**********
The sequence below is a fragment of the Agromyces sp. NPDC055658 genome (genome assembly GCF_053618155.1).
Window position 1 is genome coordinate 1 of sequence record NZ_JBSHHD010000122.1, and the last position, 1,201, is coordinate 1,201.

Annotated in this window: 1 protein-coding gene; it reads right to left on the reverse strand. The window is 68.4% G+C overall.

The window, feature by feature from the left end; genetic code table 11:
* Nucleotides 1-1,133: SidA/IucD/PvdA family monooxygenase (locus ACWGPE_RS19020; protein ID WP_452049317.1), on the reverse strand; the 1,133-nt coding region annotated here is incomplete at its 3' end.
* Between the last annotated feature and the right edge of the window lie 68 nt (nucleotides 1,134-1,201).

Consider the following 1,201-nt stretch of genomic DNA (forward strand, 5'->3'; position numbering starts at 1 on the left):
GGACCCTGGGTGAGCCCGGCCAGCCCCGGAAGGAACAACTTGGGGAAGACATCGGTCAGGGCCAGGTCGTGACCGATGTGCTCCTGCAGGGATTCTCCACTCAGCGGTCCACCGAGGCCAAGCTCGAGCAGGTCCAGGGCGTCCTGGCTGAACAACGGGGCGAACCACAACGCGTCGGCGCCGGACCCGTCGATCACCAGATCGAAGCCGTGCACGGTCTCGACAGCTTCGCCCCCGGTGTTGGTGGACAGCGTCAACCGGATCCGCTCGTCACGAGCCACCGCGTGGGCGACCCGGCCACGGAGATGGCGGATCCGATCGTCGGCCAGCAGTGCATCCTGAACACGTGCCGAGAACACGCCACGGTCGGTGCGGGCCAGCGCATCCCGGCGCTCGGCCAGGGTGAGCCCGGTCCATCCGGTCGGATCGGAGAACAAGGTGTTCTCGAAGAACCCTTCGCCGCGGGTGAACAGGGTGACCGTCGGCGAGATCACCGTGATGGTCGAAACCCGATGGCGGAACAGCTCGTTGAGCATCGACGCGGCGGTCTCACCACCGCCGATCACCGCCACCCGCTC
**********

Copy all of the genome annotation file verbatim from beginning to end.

The sequence below is a fragment of the Agromyces sp. NPDC055658 genome (genome assembly GCF_053618155.1).
Window position 1 is genome coordinate 1 of sequence record NZ_JBSHHD010000122.1, and the last position, 1,201, is coordinate 1,201.

Annotated in this window: 1 protein-coding gene; it reads right to left on the reverse strand. The window is 68.4% G+C overall.

The window, feature by feature from the left end; genetic code table 11:
* Nucleotides 1-1,133: SidA/IucD/PvdA family monooxygenase (locus ACWGPE_RS19020; protein ID WP_452049317.1), on the reverse strand; the 1,133-nt coding region annotated here is incomplete at its 3' end.
* Between the last annotated feature and the right edge of the window lie 68 nt (nucleotides 1,134-1,201).

Consider the following 1,201-nt stretch of genomic DNA (forward strand, 5'->3'; position numbering starts at 1 on the left):
GGACCCTGGGTGAGCCCGGCCAGCCCCGGAAGGAACAACTTGGGGAAGACATCGGTCAGGGCCAGGTCGTGACCGATGTGCTCCTGCAGGGATTCTCCACTCAGCGGTCCACCGAGGCCAAGCTCGAGCAGGTCCAGGGCGTCCTGGCTGAACAACGGGGCGAACCACAACGCGTCGGCGCCGGACCCGTCGATCACCAGATCGAAGCCGTGCACGGTCTCGACAGCTTCGCCCCCGGTGTTGGTGGACAGCGTCAACCGGATCCGCTCGTCACGAGCCACCGCGTGGGCGACCCGGCCACGGAGATGGCGGATCCGATCGTCGGCCAGCAGTGCATCCTGAACACGTGCCGAGAACACGCCACGGTCGGTGCGGGCCAGCGCATCCCGGCGCTCGGCCAGGGTGAGCCCGGTCCATCCGGTCGGATCGGAGAACAAGGTGTTCTCGAAGAACCCTTCGCCGCGGGTGAACAGGGTGACCGTCGGCGAGATCACCGTGATGGTCGAAACCCGATGGCGGAACAGCTCGTTGAGCATCGACGCGGCGGTCTCACCACCGCCGATCACCGCCACCCGCTC